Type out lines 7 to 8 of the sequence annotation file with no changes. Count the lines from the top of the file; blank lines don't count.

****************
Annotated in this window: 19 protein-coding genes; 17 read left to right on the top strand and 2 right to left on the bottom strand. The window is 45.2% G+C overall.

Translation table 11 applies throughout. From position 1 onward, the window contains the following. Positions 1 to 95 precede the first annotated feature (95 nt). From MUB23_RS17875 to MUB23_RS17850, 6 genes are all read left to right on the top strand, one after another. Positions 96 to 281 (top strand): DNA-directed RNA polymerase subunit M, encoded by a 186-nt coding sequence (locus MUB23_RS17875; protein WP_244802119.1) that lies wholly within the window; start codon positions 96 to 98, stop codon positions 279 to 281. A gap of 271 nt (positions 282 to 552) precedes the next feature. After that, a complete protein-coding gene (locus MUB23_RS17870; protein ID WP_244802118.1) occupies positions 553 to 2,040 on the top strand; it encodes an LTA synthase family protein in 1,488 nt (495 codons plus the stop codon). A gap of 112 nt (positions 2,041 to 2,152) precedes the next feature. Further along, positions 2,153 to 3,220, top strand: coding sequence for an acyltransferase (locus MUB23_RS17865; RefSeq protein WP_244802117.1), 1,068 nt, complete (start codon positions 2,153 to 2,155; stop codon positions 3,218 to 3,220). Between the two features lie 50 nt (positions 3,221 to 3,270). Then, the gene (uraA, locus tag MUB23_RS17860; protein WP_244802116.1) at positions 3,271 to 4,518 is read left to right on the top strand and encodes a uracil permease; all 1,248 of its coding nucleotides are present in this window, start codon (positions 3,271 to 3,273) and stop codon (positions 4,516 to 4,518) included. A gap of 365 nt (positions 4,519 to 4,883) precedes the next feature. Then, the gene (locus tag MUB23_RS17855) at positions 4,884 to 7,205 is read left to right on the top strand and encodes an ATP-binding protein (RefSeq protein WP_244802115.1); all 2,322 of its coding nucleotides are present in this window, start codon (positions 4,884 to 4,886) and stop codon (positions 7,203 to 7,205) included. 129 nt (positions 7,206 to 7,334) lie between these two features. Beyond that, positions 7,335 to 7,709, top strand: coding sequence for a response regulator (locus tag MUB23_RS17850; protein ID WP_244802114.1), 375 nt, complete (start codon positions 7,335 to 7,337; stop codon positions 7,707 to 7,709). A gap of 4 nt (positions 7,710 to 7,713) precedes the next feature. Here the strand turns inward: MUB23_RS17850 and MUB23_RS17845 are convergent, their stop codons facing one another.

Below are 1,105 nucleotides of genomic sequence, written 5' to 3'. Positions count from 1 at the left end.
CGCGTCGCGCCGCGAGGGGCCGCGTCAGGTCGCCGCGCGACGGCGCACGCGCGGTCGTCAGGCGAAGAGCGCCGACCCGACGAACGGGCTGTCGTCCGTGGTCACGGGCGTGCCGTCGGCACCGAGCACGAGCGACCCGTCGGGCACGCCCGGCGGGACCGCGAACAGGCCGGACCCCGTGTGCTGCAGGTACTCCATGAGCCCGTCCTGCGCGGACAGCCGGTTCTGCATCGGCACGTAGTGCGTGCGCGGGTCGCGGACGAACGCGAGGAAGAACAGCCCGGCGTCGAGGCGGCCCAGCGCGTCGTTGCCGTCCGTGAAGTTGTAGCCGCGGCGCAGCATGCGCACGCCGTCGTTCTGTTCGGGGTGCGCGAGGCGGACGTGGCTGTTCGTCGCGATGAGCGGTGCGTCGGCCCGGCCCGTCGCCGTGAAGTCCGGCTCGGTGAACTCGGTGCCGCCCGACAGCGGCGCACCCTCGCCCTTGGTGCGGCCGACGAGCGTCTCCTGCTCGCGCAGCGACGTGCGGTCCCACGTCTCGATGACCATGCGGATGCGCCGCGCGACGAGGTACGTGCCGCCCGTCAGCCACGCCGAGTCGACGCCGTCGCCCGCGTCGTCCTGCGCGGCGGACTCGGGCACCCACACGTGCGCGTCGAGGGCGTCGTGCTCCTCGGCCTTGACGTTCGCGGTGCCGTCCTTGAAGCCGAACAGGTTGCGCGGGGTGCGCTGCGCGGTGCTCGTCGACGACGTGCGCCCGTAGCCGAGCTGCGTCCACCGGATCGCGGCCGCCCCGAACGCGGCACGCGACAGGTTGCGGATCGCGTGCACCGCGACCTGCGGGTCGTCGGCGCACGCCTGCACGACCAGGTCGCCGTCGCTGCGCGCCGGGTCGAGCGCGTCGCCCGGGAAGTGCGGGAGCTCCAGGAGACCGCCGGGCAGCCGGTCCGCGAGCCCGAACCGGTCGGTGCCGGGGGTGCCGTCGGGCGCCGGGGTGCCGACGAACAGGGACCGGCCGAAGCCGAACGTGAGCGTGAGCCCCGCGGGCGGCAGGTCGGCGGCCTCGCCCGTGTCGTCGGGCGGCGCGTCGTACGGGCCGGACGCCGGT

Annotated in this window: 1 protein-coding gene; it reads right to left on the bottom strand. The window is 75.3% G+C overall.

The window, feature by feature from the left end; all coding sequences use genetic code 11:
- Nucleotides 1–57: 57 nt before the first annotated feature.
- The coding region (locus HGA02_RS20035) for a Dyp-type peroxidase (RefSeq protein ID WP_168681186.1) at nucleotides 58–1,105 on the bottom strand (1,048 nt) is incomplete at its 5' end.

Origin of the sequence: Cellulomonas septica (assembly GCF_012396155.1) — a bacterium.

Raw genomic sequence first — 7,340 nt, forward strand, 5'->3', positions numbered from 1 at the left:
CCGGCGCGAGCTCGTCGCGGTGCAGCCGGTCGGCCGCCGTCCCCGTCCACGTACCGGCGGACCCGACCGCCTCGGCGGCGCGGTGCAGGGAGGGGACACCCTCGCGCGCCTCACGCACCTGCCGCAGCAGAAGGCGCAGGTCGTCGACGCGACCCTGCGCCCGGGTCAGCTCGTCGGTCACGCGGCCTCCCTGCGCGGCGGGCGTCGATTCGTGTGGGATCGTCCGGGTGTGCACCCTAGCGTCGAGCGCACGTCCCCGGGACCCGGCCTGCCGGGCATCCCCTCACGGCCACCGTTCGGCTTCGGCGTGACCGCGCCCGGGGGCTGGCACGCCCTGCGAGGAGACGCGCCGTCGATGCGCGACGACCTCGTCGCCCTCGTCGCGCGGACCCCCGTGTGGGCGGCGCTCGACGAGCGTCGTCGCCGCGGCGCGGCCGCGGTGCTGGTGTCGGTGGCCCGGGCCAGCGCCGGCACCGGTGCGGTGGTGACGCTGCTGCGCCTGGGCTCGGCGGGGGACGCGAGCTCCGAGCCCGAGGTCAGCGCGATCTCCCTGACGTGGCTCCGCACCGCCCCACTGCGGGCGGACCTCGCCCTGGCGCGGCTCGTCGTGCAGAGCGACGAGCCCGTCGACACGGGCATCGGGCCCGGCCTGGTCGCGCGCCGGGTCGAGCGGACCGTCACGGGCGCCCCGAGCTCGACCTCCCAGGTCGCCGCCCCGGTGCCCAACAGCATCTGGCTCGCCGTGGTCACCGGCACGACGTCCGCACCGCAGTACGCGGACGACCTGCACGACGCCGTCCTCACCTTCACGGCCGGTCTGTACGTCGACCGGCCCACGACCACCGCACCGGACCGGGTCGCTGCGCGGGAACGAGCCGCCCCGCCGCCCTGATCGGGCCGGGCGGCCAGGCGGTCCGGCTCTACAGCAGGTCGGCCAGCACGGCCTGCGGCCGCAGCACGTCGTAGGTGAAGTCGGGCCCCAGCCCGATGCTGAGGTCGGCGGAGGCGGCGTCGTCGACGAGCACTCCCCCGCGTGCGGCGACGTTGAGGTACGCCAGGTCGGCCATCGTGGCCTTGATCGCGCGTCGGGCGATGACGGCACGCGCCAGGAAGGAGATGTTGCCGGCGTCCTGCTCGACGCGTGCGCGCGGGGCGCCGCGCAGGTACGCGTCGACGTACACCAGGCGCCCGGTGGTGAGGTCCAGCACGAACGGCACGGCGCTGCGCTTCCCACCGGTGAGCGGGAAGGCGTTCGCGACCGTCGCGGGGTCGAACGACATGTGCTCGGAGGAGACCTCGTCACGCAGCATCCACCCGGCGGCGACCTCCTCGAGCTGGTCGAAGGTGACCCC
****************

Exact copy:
- Nucleotides 1–57: 57 nt before the first annotated feature.
- The coding region (locus HGA02_RS20035) for a Dyp-type peroxidase (RefSeq protein ID WP_168681186.1) at nucleotides 58–1,105 on the bottom strand (1,048 nt) is incomplete at its 5' end.